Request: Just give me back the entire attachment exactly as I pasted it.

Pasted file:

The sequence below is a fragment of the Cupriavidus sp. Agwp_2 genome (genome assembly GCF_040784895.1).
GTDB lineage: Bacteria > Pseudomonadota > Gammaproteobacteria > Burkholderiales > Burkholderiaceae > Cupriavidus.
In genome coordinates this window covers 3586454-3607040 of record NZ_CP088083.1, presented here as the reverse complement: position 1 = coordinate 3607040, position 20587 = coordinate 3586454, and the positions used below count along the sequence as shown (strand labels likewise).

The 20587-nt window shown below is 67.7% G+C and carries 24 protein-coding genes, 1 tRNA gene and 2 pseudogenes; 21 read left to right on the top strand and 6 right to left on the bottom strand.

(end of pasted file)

The sequence below is a fragment of the Cupriavidus sp. Agwp_2 genome (genome assembly GCF_040784895.1).
GTDB lineage: Bacteria > Pseudomonadota > Gammaproteobacteria > Burkholderiales > Burkholderiaceae > Cupriavidus.
In genome coordinates this window covers 3586454-3607040 of record NZ_CP088083.1, presented here as the reverse complement: position 1 = coordinate 3607040, position 20587 = coordinate 3586454, and the positions used below count along the sequence as shown (strand labels likewise).

The 20587-nt window shown below is 67.7% G+C and carries 24 protein-coding genes, 1 tRNA gene and 2 pseudogenes; 21 read left to right on the top strand and 6 right to left on the bottom strand.